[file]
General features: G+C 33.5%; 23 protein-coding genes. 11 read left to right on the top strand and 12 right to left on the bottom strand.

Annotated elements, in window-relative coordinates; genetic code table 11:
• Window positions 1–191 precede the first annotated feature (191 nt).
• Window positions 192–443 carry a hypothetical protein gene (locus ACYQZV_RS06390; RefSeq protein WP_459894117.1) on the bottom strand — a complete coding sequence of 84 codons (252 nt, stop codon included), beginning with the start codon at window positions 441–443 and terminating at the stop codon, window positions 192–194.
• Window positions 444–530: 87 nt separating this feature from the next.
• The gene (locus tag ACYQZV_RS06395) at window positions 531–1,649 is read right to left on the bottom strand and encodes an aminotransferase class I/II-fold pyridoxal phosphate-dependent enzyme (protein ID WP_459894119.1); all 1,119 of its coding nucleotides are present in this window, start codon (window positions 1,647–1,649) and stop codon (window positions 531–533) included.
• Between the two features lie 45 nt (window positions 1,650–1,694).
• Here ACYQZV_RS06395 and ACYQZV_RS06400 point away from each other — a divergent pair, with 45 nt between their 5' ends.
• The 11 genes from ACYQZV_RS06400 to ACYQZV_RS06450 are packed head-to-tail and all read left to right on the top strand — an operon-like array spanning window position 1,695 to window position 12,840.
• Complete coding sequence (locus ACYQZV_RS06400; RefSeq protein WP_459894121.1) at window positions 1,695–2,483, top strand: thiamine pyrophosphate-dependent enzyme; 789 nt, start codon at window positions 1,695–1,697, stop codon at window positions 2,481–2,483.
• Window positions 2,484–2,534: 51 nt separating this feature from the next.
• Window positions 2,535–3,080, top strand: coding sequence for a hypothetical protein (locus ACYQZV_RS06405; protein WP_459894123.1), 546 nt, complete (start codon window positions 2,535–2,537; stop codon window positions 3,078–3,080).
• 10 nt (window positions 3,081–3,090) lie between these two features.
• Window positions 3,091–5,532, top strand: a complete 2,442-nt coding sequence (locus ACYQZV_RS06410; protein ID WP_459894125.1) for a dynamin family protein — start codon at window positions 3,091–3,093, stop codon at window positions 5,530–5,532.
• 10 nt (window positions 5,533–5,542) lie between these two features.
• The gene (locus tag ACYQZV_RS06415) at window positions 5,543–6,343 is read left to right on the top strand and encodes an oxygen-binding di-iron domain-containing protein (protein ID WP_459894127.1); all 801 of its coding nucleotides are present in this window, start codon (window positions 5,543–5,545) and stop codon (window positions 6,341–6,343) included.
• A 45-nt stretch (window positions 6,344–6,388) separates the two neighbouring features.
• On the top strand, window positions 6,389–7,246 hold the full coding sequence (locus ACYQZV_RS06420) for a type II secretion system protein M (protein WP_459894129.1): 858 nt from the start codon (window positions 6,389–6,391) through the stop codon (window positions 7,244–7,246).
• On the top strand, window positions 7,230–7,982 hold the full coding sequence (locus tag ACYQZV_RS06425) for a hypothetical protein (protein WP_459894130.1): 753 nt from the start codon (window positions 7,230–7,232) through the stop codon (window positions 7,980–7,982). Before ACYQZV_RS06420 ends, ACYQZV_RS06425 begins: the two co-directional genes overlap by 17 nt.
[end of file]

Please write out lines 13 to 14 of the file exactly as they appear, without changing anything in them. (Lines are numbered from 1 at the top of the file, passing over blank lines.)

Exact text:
• 10 nt (window positions 3,081–3,090) lie between these two features.
• Window positions 3,091–5,532, top strand: a complete 2,442-nt coding sequence (locus ACYQZV_RS06410; protein ID WP_459894125.1) for a dynamin family protein — start codon at window positions 3,091–3,093, stop codon at window positions 5,530–5,532.